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Sic transit gloria mundi


The title of this post is a Latin phrase that means “thus passes the glory of the world.”  (Sadly, I had to use Wikipedia to get that instead of my five years of high school Latin.  Five years of memorization and translation and I can’t get past “Britannia est insula” anymore.  Durp.)  It’s generally used to mean “the things of this world are fleeting.”

It’s a phrase that immediately popped into my head, for whatever strange reason, when I read the announcement yesterday that The Anvil, the 25-man raid on Feathermoon that I’ve been a member of for the better part of five years, is shutting its doors permanently.  The end of The Anvil came out of left field as a real shock to all of us; we already knew that the raid was having issues getting spun up for Cataclysm raiding, and that we’d probably have to drop back to two 10-mans from a 25 at least for now, and that we really didn’t quite have the people even to do two 10s at least in the immediate future.  But to get the word that the officers had decided to pull the plug entirely was a stunner…and yet, looking in retrospect at the signs, it’s completely understandable.

The Anvil, you see, is something of an unusual raid.  It originally started as a cooperative effort between three smallish Feathermoon RP guilds–the Thundering Hammer Clan, Noxilite, and the Prophecy of Shadow–to form a Molten Core 40-man raid in late 2005/early 2006.  It was then, and always has been, a non-guild raid.  It’s never been a requirement to be in a particular guild to be a part of The Anvil.  The raid leadership team, originally under the baritone command of THC’s Malkavet, is a separate entity from the leadership of any of the guilds that may be involved (although most of the raid officers are also officers in their respective guilds).

From the start, The Anvil’s principles were pretty simple.  We knew we weren’t going to be a server-leading progression raid, but we were going to come prepared and do our best.  Raiding usually went two days a week, three to four hours a day.  Roleplay was not required, but was allowed and would be respected.  Real life came before raid life, since most of the raid’s members were young professionals, many with families.  Using those simple rules, The Anvil went into Molten Core again…and again…and again, and eventually downed Ragnaros many times.  (There are Anvillains that still won’t go to Molten Core even today because they’re so sick of it.)  Then there was Blackwing Lair, with Nefarian eventually falling.

In Burning Crusade, The Anvil broke into a couple of 10-mans for Karazhan, then reformed and plowed through much of the 25-man content.  Serpentshrine Cavern was eventually conquered, but not without Vashj holding us up for a month and a half.  Kael’thas, sadly, didn’t get punked until after patch 3.0 dropped and mega-nerfed the fight.  The raid also went 3/5 in Hyjal, and (after patch 3.0) 7/9 in one trip to the Black Temple.  Sunwell?  Nope.

But it was in Wrath of the Lich King where I think The Anvil really came into our own.  Yes, we needed the 30% buff to kill Arthas, and we didn’t do it until mid-September of last year.  Yes, it took us four months of hard work to get even that single LK kill.  But what was great, as a grunt in the raid, was to watch us, as a raid, improve as we moved through Wrath’s 25-man content, from Naxxramas to Ulduar to Trial of the Trashless to Icecrown Citadel.  As the fights got more difficult and technical through the years, we got better.  We became less of a brute-force group (The Anvil’s early Molten Core nickname was “The DPS Raid,” because of how much we brought in comparison to healers and tanks) and more of a “kill the boss despite a log parse that’d make other raids laugh” raid.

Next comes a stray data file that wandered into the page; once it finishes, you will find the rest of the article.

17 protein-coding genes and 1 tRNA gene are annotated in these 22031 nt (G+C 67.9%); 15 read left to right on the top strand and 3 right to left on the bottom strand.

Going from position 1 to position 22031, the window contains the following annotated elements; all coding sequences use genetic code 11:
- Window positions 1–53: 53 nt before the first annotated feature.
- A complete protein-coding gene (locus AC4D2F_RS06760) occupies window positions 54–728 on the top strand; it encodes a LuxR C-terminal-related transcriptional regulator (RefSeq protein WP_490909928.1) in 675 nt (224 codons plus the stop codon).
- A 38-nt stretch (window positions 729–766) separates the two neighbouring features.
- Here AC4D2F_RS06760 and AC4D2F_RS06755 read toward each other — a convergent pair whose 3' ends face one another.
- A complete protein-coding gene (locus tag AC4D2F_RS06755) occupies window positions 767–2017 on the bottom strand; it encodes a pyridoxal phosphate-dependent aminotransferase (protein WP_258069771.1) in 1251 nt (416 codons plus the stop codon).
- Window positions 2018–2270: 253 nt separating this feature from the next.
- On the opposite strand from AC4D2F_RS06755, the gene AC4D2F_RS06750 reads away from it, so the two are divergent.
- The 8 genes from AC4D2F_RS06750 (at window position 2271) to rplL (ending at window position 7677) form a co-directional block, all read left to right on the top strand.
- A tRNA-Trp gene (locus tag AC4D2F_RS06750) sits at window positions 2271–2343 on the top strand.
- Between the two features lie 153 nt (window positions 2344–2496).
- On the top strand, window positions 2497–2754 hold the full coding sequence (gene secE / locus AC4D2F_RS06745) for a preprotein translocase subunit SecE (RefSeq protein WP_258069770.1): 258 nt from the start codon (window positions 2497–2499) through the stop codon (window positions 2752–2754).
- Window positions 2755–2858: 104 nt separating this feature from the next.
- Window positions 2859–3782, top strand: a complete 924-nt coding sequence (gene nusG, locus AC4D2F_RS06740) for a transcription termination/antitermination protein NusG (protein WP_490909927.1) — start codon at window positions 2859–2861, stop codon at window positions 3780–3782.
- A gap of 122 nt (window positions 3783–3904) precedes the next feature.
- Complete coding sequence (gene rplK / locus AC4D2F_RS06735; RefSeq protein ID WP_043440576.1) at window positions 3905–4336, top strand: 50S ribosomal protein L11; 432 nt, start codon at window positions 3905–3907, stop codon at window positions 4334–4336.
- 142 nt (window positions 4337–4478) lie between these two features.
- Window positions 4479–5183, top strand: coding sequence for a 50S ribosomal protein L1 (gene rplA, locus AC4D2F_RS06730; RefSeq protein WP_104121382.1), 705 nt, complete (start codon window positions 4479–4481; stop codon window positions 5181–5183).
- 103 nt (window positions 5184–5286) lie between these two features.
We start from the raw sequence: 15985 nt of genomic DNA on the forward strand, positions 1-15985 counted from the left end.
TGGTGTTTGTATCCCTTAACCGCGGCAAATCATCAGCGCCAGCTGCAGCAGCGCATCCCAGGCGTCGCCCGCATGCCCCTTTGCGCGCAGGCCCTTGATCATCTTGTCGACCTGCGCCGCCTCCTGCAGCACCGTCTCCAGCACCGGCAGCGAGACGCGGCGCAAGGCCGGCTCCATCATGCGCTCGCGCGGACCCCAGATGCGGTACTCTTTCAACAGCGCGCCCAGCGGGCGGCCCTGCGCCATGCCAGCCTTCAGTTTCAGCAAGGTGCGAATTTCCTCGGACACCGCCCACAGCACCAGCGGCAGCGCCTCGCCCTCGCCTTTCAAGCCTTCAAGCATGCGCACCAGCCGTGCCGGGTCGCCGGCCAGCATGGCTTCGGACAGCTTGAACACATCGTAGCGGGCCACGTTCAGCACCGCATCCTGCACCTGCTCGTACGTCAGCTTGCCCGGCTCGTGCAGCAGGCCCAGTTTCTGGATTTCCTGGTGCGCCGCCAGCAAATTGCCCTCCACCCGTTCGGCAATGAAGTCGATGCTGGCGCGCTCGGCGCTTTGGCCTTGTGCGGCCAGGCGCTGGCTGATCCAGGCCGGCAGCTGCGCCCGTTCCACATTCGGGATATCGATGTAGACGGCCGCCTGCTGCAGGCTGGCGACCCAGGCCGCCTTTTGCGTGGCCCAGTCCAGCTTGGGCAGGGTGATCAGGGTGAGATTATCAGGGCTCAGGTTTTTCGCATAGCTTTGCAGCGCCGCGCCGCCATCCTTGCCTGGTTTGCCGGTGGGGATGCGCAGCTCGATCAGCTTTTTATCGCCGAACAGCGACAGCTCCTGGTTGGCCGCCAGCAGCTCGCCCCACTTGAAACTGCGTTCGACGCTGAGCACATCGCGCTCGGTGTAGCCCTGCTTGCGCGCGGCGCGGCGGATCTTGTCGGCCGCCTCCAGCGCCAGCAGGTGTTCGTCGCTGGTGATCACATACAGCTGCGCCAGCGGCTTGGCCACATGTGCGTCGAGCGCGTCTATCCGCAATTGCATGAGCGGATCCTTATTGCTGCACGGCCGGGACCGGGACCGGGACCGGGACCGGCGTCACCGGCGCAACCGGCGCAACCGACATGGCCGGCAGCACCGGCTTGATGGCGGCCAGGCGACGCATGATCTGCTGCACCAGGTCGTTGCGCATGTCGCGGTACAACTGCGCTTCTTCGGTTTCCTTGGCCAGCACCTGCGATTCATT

So how did we go from the high of an Arthas kill to disbanding the raid in less than four months?  A few reasons, I guess, plus some I’m sure I’m not privy to since I’m not an officer.  The changes in Cataclysm raiding greatly favor 10-man raids.  They’re simpler, easier to put together, much less strain on leaders, and now drop the same loot, just less of it.  We lost several people who wanted to stick with 10-mans instead of the more chaotic 25.  Another reason, one that has rankled me since it was announced, is guild achievements and perks.  The cross-guild raid is apparently quite rare in the wider world of WoW, but there’ve been many of them on Feathermoon for some reason–we don’t find them unusual.  However, with members scattered from several different guilds (or even no guild), our 25-man can’t provide any one guild the guild rep, guild XP, or guild acheesements that a straight one-guild raid can.  Combine that with the fact that several of the component guilds in the greater Anvil circle of friends are now, or soon will be, capable of putting together 8 people to form the core of a balanced guild-focused 10-man, and that’s another strike against a cross-guild 25-man.  Blizzard could have solved this with some sort of support for guild alliances, much as corporations in EVE Online can form alliances to gain benefits, but they said early on in the Cataclysm development cycle that guild alliance support was right out.

In the end, though, I guess the biggest reason is probably burnout.  Some of our officer group have been in place for three or four years.  That’s a long time to have to herd cats.  There’s always some drama with a raid, even a laid-back one like ours, and it wears after a while.  When you’ve been fighting through various 25-man dramas for a couple of years, and then you’re looking at a raid composition for Cataclysm that simply will not allow a 25-man, and then have to deal with shortages in various classes and splitting people into 10-mans and longtime raiders hanging it up due to burnout of their own and getting people geared up and ready…I don’t blame them for pulling the plug, honestly.  It took a near-superhuman effort by our officers to get us through WotLK and get us that Arthas kill.  They’re volunteers.  They just want to play the game again.  Who can begrudge them that?